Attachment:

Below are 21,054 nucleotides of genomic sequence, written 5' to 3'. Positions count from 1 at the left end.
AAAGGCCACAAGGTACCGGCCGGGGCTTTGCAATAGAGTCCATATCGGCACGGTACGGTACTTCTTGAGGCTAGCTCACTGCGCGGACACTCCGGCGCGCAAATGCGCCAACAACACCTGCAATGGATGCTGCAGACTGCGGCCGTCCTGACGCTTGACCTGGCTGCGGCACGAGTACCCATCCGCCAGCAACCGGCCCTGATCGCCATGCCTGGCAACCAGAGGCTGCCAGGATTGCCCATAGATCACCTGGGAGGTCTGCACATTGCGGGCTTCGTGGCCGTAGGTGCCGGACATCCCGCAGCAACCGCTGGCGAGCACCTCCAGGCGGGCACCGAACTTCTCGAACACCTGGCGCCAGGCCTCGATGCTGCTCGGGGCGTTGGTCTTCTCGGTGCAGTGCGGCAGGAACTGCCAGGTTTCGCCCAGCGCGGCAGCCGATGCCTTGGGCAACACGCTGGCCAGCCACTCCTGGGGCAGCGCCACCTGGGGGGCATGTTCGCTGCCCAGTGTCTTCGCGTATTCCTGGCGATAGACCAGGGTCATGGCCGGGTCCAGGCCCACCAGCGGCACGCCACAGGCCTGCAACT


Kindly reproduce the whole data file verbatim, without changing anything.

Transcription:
Below are 21,054 nucleotides of genomic sequence, written 5' to 3'. Positions count from 1 at the left end.
AAAGGCCACAAGGTACCGGCCGGGGCTTTGCAATAGAGTCCATATCGGCACGGTACGGTACTTCTTGAGGCTAGCTCACTGCGCGGACACTCCGGCGCGCAAATGCGCCAACAACACCTGCAATGGATGCTGCAGACTGCGGCCGTCCTGACGCTTGACCTGGCTGCGGCACGAGTACCCATCCGCCAGCAACCGGCCCTGATCGCCATGCCTGGCAACCAGAGGCTGCCAGGATTGCCCATAGATCACCTGGGAGGTCTGCACATTGCGGGCTTCGTGGCCGTAGGTGCCGGACATCCCGCAGCAACCGCTGGCGAGCACCTCCAGGCGGGCACCGAACTTCTCGAACACCTGGCGCCAGGCCTCGATGCTGCTCGGGGCGTTGGTCTTCTCGGTGCAGTGCGGCAGGAACTGCCAGGTTTCGCCCAGCGCGGCAGCCGATGCCTTGGGCAACACGCTGGCCAGCCACTCCTGGGGCAGCGCCACCTGGGGGGCATGTTCGCTGCCCAGTGTCTTCGCGTATTCCTGGCGATAGACCAGGGTCATGGCCGGGTCCAGGCCCACCAGCGGCACGCCACAGGCCTGCAACT